… So: The E.U.’s situation about a decade after the coming of the euro is, no war, but no hard-wired plan for growth. And now, after the French fade, an absence of any member standing up as expansion’s advocate while the chancellor talks about a marathon of “stabilizing” to last a decade.

Keep Thinking, Butch

Thanks to Libération Propagandastaffel, we discover that movements and theories are invented by the leftists and postmodern freaks that describe those theories to other leftists and postmodern freaks like Libé
We are indebted to Michel Foucault for identifying, in his January 1979 Collège de France lecture (The birth of bio-politics), the originality of this school of liberalism, which makes constitutional regulation and judges the levers and principle guarantors of the construction of a political order founded on a strict respect for economic freedom and free competition.
Bio-politics. Whatever, Spanky. On planet earth, we call this mental masturbation. What they’re calling “Liberalism” was identified long before 1979.

To that end, they desperately try to understand the world around them that they’ve been ignoring for decades, the dead secular Gods of nationalist-socialist mythology are being dredged up in this case to explain Angela Merkel’s views on European economics. It’s as if using big names mean that they know enough to appear to be correcting her. After all, she’s though to have all the money that these finger-wagging marvels ignorant jokers want hidden under her bed or something.

Why would they then not resort to this tortured explanation of the lack of EU level legal empowerment of the ECB in the way the US Federal Reserve can act. Hence, they go hat-in-hand to Berlin, and the illiterates at Libé think this is some sort of dark art for reasons that their dyspeptic leftist frustrations with the lack of dictatorial control in their favor can’t digest.
Her direction has once again confirmed the precarious status of political legitimacy in the European Union: the credibility of the euro cannot be safeguarded by apolitical measures alone.
Further to the sick penchant to claim by identification, other miscellaneous vilified historical characters are used. This is meant to lend some veneer of accuracy and intelligence to the specious practice of thinking that you’ve just named things for the first time because you didn’t think they existed before, at least not in the low-altitude the left orbits in.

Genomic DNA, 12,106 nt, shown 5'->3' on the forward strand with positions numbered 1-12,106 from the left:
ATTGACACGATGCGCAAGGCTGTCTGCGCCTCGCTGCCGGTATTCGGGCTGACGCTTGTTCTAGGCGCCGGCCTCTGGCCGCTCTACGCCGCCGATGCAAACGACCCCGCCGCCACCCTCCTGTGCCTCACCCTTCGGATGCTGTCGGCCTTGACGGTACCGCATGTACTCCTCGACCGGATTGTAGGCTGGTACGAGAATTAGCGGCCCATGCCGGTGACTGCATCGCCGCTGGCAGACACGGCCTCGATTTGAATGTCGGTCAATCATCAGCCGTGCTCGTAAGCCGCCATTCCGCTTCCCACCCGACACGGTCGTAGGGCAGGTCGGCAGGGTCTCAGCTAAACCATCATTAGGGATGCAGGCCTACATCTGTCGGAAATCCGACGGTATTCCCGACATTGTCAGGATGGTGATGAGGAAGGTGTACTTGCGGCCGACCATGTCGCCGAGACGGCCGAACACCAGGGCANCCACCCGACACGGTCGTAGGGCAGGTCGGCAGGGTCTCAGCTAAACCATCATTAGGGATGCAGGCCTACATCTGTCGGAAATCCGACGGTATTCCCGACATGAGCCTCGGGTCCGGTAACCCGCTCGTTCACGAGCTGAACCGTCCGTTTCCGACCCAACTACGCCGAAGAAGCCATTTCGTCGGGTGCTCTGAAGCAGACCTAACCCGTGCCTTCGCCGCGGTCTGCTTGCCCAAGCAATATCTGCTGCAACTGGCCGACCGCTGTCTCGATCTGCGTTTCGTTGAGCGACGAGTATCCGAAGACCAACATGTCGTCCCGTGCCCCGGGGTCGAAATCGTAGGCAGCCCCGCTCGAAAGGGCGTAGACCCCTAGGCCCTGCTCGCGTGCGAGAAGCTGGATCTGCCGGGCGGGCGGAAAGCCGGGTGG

This is not a Bismarckian policy, as Arnaud Montebourg has so awkardly asserted, but one that is based on one of the most well-established schools of liberal thought, “ordoliberalism”, which emerged between the wars in Germany and was popularised in the postwar period as “the social market economy” by the influential Christian-Democrat Ludwig Erhard, who was Minister of Economics from 1949 to 1963 and Federal Chancellor from 1963 to 1966.
Otto von Bismark could not be reached for comment.

Thursday, December 15, 2011

From the Ongoing Chronicles of Weird European Pederasty

And it’s from one of those enlightened societies again:
A 62-year-old man from Drammen in southern Norway has received a 7-year jail sentence after he was found guilty of sexually abusing his two young daughters.
Kid, if you don’t want to ride in the van, don’t take the candy, I say. Otherwise it’s back to an enlightened solution in that enlightened society: no real punitive consequences.
He denied committing the offences and told the court the older girl’s claims were financially motivated.

The district court, however, found the accounts of both girls to be credible and ordered their father to pay each of them non-pecuniary damages of 200,000 kroner ($33,600).
Elsewhere: real consequences await those commiting the grave crime of trying to introduce Ms Supply to Mr. Demand.

A Russian smuggler is detained for transporting underage butter across state lines.
Last Friday, customs officers stopped a Russian at the Norwegian-Swedish border and seized 90 kilos of butter stashed in his car.
Why is this such a severe social disturbance of the placid nation proud of it’s orderly ways, laws, solidarity, and nicely concealed child molestation?
Norway has a butter monopolist called “Tine” that is deliberately protected from foreign competitors by government-imposed import tariffs.

Narrative Watch

A downgrade of France's AAA credit rating would not be justified and ratings agencies are making decisions based more on politics than economics,European Central Bank policymaker Christian Noyer said on Thursday.

"In the arguments they (ratings agencies) present, there are more political arguments than economic ones," said Noyer, the head of the Bank of France and a member of the ECB's governing council.

Yeah, why can't these ratings agencies be more like our elected and un-elected elites who .... ummmm, well ..... you know, present arguments based upon economic and not political ones.

"Worse Than Bush!": Gingrich and His "Criminal Remarks" Are Driving Frenchmen Up the Wall

Last week, he was a real bad guy (as well as the Big Bad Newt), earlier this week, he was electrifying (in the negative sense), as well as divisive, and today (quoting a Jonah Goldberg article; not surprisingly, MSM reporter Corine Lesnes reads the Los Angeles Times but not Townhall), he is Newtzilla! And all that in Le Monde's… headlines!